RTC also belongs to the Rational family, giving you easy integrations with any other Rational tools you might be using.

This tool doesn’t work as well with UCD as you might hope. While UCD does have an RTC plug-in, there are a lot of missing integrations. Within this project RTC was not able to read and update custom fields, and it cannot attach files to a record. As a result, we had to add custom integration code to make it all work.

Developing these custom integration codes was challenging. RTC can only receive requests, and send responses, in an OSLC format. This makes the whole process more challenging than it needs to be. And—to make the whole thing more frustrating—RTC has poorly documented interactions with its REST API.

Overall, we found it challenging to develop all of the integrations that RTC needed to work properly within this project (though once we finished developing these scripts, the integrations were stable, and we experienced no significant problems). We believe that RTC could be a viable tool if you were to use its full range of functionality, but ultimately it was not the right choice for how this client was using it.

Ultimately, we typically say that RTC is only really the best option if you already have a complete system built out with it, and if that system seems to be working well for you. If you do, then it will be too much of a hassle to rebuild everything with an alternative tool.

Jira: Analysis and Recommendation

https://ibagroupit.com/wp-content/uploads/2021/02/index.png

Jira is a proprietary issue tracking product that allows bug tracking and agile project management.

Jira is one of the most popular team collaboration tools available, and with good reason. Jira has a well-documented REST API, and an efficient plug-in for UCD that let us develop the necessary integration scripts very quickly (it only took us about a week to complete all required scripts). Jira also allowed us to create many informative dashboards for management, and easily visualize our DevOps transformation’s deployment and test statistics.

Jira is also very useful for modernizing mainframe activities. Most modern mainframe companies are doing their best to move mainframe closer to the “distributed” world, and Jira can play a large, effective, strategic role in this movement.

We ran into one main challenge with Jira on this project, but it was not necessarily the tool’s fault. This client used one single Jira configuration set-up for all of the teams in their organization, including teams we didn’t work with, and this caused issues when the configuration was changed by other teams, and it limited some of the customizations we would have preferred to have produced.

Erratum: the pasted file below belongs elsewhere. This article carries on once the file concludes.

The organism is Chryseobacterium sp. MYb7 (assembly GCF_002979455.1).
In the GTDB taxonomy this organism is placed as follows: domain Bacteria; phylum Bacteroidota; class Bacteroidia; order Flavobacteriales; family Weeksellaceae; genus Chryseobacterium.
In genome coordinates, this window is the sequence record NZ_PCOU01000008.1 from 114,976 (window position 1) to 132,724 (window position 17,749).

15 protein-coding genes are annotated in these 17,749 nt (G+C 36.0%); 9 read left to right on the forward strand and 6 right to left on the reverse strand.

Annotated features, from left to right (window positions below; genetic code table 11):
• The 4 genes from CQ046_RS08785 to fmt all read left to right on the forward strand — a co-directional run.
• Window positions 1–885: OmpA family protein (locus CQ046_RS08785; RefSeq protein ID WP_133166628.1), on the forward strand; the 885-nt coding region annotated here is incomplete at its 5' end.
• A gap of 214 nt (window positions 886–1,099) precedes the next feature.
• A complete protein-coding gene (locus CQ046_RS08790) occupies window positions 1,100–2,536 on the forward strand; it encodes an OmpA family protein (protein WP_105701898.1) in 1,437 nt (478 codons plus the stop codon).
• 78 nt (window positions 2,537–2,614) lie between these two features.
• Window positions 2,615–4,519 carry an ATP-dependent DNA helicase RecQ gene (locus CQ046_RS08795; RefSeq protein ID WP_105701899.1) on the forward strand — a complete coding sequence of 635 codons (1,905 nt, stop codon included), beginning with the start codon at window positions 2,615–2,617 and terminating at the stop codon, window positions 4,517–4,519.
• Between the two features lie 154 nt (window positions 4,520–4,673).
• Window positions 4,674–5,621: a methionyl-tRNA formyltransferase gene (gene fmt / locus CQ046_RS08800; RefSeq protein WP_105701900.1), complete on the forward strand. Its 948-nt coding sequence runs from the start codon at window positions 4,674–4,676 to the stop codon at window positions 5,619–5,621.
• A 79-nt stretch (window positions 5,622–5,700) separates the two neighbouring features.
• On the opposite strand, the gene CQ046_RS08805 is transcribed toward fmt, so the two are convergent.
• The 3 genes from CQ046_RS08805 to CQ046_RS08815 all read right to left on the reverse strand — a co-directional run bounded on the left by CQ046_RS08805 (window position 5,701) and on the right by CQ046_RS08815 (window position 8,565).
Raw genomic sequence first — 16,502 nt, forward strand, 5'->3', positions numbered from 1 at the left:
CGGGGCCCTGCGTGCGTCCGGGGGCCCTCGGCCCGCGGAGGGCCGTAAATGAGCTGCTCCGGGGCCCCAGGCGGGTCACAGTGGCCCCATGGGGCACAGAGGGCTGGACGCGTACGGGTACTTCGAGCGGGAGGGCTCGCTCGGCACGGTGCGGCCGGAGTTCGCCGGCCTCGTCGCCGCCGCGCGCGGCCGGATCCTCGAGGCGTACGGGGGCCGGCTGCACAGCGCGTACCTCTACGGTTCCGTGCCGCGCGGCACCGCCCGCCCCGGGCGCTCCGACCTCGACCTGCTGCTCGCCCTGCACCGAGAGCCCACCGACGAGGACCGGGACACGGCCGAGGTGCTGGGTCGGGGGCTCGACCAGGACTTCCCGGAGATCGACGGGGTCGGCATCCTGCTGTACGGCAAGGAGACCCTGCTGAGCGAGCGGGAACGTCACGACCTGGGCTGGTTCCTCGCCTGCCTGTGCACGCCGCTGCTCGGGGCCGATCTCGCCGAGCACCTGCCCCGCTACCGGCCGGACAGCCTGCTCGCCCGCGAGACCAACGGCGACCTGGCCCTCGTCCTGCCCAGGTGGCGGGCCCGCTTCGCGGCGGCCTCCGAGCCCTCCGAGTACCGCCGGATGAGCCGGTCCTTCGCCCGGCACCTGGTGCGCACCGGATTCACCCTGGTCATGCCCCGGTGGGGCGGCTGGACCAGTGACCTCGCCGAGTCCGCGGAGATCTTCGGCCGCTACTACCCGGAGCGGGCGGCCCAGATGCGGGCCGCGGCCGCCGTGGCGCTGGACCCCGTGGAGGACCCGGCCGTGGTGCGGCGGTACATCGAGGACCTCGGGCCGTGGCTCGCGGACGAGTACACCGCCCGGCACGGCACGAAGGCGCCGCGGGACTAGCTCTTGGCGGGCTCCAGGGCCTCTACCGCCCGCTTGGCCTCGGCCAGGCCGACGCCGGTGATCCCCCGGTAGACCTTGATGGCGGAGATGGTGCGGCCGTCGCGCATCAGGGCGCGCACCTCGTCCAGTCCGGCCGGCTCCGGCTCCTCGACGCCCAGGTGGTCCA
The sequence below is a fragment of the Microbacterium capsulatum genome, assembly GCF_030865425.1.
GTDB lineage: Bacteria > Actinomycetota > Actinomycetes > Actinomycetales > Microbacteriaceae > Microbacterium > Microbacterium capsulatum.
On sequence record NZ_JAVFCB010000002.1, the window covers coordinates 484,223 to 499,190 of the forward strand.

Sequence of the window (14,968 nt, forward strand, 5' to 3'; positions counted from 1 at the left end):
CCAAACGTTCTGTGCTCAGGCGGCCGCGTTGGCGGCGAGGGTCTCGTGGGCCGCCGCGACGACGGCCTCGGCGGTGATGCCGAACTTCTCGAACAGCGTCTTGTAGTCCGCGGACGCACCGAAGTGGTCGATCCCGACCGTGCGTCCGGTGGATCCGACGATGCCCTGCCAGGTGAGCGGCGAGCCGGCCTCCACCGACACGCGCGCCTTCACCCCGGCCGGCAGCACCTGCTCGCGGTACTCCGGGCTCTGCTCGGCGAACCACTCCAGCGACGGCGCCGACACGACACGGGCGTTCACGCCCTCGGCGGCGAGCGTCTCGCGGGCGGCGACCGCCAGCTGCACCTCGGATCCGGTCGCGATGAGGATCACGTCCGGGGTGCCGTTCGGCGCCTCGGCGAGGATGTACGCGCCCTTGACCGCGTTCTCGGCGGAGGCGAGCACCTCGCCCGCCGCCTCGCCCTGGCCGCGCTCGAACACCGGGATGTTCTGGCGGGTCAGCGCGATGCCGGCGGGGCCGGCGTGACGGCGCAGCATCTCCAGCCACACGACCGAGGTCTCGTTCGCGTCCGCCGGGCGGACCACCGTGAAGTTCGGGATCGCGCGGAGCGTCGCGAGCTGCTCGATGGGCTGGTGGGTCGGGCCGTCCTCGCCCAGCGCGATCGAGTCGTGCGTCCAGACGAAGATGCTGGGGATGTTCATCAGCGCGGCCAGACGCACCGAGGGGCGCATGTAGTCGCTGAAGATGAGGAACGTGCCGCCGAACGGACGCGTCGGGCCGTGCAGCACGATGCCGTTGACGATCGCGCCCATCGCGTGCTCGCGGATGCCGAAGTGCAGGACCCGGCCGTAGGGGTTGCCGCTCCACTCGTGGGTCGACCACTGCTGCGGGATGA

We highly recommend Jira. While we were not involved in the decision to change from RTC to Jira in this particular client instance, we would have made this recommendation on our own if they hadn’t done so themselves.

Rational Quality Management (RQM): Analysis and Recommendation

https://ibagroupit.com/wp-content/uploads/2021/02/4-rational-quality-manager-1.jpg

RQM is a test management tool that is used to develop and drive test automation, and primarily stores and organizes information for software quality analysis.

This tool has good functionality for executing test scripts that can be used on a range of machines. RQM implements these scripts through its command line adapter, which can be installed on either Windows or Linux servers, and which then executes these scripts onto the machine from its web interface.

RQM also has a UCD plug-in that allows it to trigger test suite execution directly from UCD. This allowed us to build out our test approach within our pipeline in a very short amount of time.

Like RTC, RQM is overloaded with many features that were not being used by this client, nor will they necessarily be used by most mainframe DevOps capabilities. This problem was even worse for RQM than it was for RTC. In RQM objects have many dependencies between each other, which complicated critical functions and slowed down its implementation. Further, RQM doesn’t have robust, accessible documentation that made each of these challenges even more aggravating to resolve.

We did find the client’s existing RQM adapter very helpful when we were first building out their test automation process. RQM allowed us to concentrate on designing test automations approaches instead of working on technical solutions for script execution. We would recommend RQM if you have a complicated test management structure, and you want to automate testing with custom test execution scripts instead of a specialized framework.

TestRail: Analysis and Recommendation

https://ibagroupit.com/wp-content/uploads/2021/02/testrail.jpg

TestRail is a test management tool, with similar functions to RQM.

TestRail has a number of advantages over most other test management tools.